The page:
Abstraction in not unique area

Call it a minor crisis – a positive one – or just a general thirst for rejuvenation, but lately I’ve been having a growing need to step into something completely new in my art practise. I do not want to abandon my long term projects but I need space for more experimentation. Perhaps the pandemic and some other current circumstances have created a situation in which I feel somehow jammed, doing the same thing over and over again.

Under cover and exposed (2021) – Jarmo Pikkujamsa

I have borrowed the title of this blog entry from somewhere in the social media, I forgot the source, please accept my apologies. But when I saw it, I felt an immediate connection to it, like entering a new house where you are certain you have never been and yet it all seems strangely familiar, room after room. Who knows, perhaps you have been there after all, in another life, or when you were a child, or in a dream… I have always given value to the ordinary, everyday random “meaninglessness” but I never thought I could return to it with a new eye. Perhaps I did think of it briefly in the end of last summer when I already found myself photographing abstract details and patterns that just kept popping in front of my eyes. To push things further, I am hoping to catch abstaction that is made of something larger than objects, such as man made or natural structures and spaces that themselves form the abstraction and encapsulate you within. I am warming up now!

I am currently writing a novel that is much about geography and streets and neighborhoods and lately I have also incorporated parts of the story to my street photography by documenting those areas in which the story takes place. It’s a lot of fun and I use one or the other – the story or the image – as a source of inspiration to develop both of them further. At the same time the storyline in the book is now in a state of a “travelogue” leading the reader through the lives of the protagonists and I am hoping to find another, more abstract geography, a fictional one that would come accross as a new dimension that belongs to the book and grows into you as the story unfolds. Maybe this is where I am heading next?

Cheikh Beye

I’ve always had a soft spot for railways, trains, railway bridges and particularly that noise under the bridge when a train passes… I just love the comfort of this most beautiful way of traveling. It is such a shame that the connection between Saint-Louis and Dakar has been lost, for decades now. Some years ago we created a flash mob with local youth and wanted to remind everyone, particularly the decision makers of the municipality, that the town owns a beautiful station building that is falling apart and has been swallowed up by the local market. This beautiful building could be maintained and – ideally – put into good use with and by local cultural actors. We handed out tickets in advance to the train that would arrive on one Saturday morning from New York (!) on its way to Dakar. Then our actual human train would arrive and perform theater and dance at the entrance of the station. I remember that some market sellers were genuinely a little alarmed in advance because their mountains of onions would literally be on the tracks, right where they had always been for years. Perhaps it would be a good time to create a flash mob Edition II with something much more dramatic, as our first attempt went unnoticed by the city hall. We did have fun with the crowds at the market though.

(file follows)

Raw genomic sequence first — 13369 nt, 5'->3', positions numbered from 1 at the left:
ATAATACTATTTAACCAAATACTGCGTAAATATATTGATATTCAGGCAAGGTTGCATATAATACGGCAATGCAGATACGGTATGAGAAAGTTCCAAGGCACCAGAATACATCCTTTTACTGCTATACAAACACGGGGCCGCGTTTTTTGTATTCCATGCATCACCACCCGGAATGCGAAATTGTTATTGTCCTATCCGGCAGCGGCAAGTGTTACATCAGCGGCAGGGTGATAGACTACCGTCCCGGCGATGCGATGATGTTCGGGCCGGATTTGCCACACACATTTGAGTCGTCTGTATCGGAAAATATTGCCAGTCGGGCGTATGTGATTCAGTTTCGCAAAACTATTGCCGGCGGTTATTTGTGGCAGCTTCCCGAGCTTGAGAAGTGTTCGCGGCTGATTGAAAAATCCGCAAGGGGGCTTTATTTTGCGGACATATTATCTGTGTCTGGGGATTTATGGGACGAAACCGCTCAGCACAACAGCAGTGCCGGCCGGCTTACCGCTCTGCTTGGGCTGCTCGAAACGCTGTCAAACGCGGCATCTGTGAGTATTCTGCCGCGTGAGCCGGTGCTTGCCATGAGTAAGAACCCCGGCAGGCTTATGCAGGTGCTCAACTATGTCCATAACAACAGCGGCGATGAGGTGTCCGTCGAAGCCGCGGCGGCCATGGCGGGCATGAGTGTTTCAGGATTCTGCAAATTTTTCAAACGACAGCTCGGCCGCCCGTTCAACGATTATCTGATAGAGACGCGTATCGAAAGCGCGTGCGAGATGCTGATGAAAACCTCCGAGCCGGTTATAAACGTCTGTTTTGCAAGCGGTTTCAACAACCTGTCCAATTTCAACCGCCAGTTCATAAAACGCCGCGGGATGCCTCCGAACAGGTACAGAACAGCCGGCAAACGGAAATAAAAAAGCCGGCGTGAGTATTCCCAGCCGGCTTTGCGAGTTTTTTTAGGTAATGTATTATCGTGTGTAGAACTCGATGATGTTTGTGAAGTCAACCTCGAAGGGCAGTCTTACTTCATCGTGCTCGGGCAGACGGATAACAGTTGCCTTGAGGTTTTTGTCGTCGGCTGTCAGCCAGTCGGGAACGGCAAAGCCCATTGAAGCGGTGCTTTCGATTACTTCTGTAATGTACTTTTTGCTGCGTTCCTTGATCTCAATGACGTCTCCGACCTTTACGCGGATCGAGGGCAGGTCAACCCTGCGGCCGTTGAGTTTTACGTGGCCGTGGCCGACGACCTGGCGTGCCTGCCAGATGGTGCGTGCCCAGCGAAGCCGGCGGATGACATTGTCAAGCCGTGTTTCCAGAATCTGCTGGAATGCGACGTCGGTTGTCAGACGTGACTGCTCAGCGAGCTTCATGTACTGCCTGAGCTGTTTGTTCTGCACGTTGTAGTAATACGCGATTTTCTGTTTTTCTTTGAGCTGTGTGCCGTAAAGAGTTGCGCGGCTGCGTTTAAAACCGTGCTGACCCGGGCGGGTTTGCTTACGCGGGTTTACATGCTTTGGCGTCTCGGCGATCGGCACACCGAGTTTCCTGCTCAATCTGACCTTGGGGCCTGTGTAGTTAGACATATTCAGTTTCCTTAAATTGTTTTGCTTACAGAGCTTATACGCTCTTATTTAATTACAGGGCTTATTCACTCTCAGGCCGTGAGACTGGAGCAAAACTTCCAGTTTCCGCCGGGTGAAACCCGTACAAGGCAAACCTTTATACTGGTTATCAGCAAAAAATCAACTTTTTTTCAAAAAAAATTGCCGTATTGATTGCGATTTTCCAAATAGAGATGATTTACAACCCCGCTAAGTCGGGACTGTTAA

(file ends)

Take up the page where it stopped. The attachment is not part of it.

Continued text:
Here’s a few more photos from the gallery space and the current exhibition: photography by Cheikh Beye. It’s so good to have the gallery open again!

Fragments of the work of Cheikh Beye

Cheikh BEYE (1932 – 2012) from Thiès began his career as a photographer in Dakar in 1950. From 1954 he was the manager of the company Euréka-Photo in Thiès.

His photographic work consists, among others, of studio portraits but also press photos of the political sphere, sporting events etc. Naturally, in the city of railways, workers and the activities around the station figure in a large part of his photos.

We would like to thank the Beye family in Thiès for allowing us to show this work.

Fragments de l’oeuvre de Cheikh Beye

Le Thiessois Cheikh BEYE (1932 – 2012) commençait sa carrière comme photographe à Dakar en 1950. À partir de 1954 il était gérant de l’entreprise Euréka-Photo à Thiès.

Son oeuvre photographique consiste, entre autres, des portraits d’atelier mais également des photos de presse de la sphère politique, des événements sportifs etc. Naturellement, dans la ville du rail, les cheminots et les activités autour de la gare figurent dans une grande partie de ses photos.

Nous remercions la famille Beye à Thiès.